At this time we’re not aware of any hacks where an intruder is able to inject code that our server based scan misses and our public facing scan catches. As soon as we become aware of hacks like this, we update the server code to catch the intruder. But we include this feature as a backup measure for extra security to make sure that you are given the most comprehensive security scan in the business.
Do any other plugins break Wordfence?
We are currently aware of an issue with the “W3 total cache” and “WP Super Cache” plugins which causes Wordfence to behave erratically. In general you’ll see old status messages appearing instead of what is actually happening and you’ll see “No issues” in the security issues list when you do actually have security issues, or a list of security issues appearing when you’ve resolved everything.
I’m getting errors that Wordfence can’t detect visitor IP addresses. Or I’m using IPv6 on my site and I know Wordfence doesn’t support that. What can I do?
One of our users (Tom K.) was kind enough to send us a fix for this. If you’re using Apache and can change your Apache configuration, you can simply change the Apache “Listen” directive to force your Apache server to listen on an IPv4 address.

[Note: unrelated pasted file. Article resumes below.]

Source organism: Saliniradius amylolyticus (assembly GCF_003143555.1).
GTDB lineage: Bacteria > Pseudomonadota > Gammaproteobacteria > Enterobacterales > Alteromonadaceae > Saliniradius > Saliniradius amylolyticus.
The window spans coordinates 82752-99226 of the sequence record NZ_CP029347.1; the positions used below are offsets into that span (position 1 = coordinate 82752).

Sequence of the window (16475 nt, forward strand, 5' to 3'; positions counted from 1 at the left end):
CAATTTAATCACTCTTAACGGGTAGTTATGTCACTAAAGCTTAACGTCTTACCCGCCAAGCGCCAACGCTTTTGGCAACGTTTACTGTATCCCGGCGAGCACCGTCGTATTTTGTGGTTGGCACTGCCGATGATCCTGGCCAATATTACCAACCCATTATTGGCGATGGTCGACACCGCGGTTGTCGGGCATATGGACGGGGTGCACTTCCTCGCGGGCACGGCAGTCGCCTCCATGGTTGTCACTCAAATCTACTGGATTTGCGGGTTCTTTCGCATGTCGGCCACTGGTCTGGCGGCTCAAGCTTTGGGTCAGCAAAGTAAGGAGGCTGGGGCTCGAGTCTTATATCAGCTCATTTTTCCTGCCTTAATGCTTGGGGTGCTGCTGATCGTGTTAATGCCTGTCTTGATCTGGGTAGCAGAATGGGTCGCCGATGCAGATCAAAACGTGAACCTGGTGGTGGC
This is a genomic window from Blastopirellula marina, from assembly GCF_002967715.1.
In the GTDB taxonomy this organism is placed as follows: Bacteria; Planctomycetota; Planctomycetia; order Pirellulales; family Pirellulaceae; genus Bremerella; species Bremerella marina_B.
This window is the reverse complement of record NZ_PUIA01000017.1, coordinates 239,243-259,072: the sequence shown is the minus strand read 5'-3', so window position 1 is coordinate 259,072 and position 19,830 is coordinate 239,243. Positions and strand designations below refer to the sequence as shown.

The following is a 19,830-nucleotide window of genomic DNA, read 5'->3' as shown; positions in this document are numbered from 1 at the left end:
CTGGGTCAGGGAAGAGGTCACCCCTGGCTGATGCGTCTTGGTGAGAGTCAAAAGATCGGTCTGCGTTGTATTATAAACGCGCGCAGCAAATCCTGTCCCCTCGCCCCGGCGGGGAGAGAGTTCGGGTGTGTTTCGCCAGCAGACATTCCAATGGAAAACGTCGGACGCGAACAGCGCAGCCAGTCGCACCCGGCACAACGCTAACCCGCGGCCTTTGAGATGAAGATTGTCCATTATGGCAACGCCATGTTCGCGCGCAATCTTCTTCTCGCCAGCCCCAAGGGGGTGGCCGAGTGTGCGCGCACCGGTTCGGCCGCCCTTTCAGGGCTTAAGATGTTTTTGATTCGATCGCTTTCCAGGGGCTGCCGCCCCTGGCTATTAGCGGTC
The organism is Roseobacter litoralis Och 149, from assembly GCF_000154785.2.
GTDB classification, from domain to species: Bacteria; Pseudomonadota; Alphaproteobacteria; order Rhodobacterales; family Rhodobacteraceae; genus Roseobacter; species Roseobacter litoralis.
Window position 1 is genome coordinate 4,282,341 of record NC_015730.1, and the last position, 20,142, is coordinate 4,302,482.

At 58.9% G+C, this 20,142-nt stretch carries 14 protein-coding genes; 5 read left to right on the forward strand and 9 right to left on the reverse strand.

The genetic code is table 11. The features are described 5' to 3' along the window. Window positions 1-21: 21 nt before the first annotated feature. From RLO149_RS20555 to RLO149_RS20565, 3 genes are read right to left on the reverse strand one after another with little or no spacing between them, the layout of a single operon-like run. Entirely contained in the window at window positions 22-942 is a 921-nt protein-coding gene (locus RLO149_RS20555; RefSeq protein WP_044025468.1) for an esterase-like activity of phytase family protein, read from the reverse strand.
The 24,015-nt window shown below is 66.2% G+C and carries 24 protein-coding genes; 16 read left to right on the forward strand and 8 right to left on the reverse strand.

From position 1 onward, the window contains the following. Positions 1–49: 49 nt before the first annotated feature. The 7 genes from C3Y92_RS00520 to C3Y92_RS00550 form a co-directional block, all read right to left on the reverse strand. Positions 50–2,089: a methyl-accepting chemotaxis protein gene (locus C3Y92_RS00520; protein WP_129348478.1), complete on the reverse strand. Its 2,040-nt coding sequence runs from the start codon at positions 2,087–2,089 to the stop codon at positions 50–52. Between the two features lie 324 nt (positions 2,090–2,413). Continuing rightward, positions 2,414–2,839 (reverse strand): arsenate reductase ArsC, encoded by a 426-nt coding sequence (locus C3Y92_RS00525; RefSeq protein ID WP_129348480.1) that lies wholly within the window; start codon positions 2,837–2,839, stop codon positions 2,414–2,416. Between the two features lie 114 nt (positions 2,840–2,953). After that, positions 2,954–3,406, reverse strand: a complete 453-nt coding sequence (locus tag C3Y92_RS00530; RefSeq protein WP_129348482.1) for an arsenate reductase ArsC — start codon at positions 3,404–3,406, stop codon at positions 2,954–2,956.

# # Listen: Allows you to bind Apache to specific IP addresses and/or # ports, in addition to the default. See also the <VirtualHost> # directive. # # Change this to Listen on specific IP addresses as shown below to # prevent Apache from glomming onto all bound IP addresses (0.0.0.0) # #Listen 184.108.40.206:80 Listen 80
# # Listen: Allows you to bind Apache to specific IP addresses and/or # ports, in addition to the default. See also the <VirtualHost> # directive. # # Change this to Listen on specific IP addresses as shown below to # prevent Apache from glomming onto all bound IP addresses (0.0.0.0) # #Listen 220.127.116.11:80 Listen 0.0.0.0:80
- Don’t forget to restart Apache once you make this configuration change.
- This works for me: IPV6 was activated on my VPS node, but not fully configured, i.e was returning ::1 as the IPV6 address. Not tested on any system which has an active IPV6 address, but should work hypothetically, as all you’re doing is specifying a mask for apache to listen to, and in this case, an IPV4 address syntax.
- You’d have to do Listen 0.0.0.0:443 in SSL httpd.conf for an HTTPS configuration
I have sucuri installed and Wordfence isn’t working. What should I do?
One of our users was kind enough to inform us that one of the Sucuri “one click hardening options” may break Wordfence and other plugins that rely on their PHP code being executable. There is an option under Sucuri one-click hardening called “Restrict access to wp-content”. If you click this option, Sucuri will create a .htaccess file that prevents PHP code in your plugins and themes from being executed directly via the Web. This will cause any plugin or theme that has PHP code that is executed directly to stop functioning. That includes Wordfence.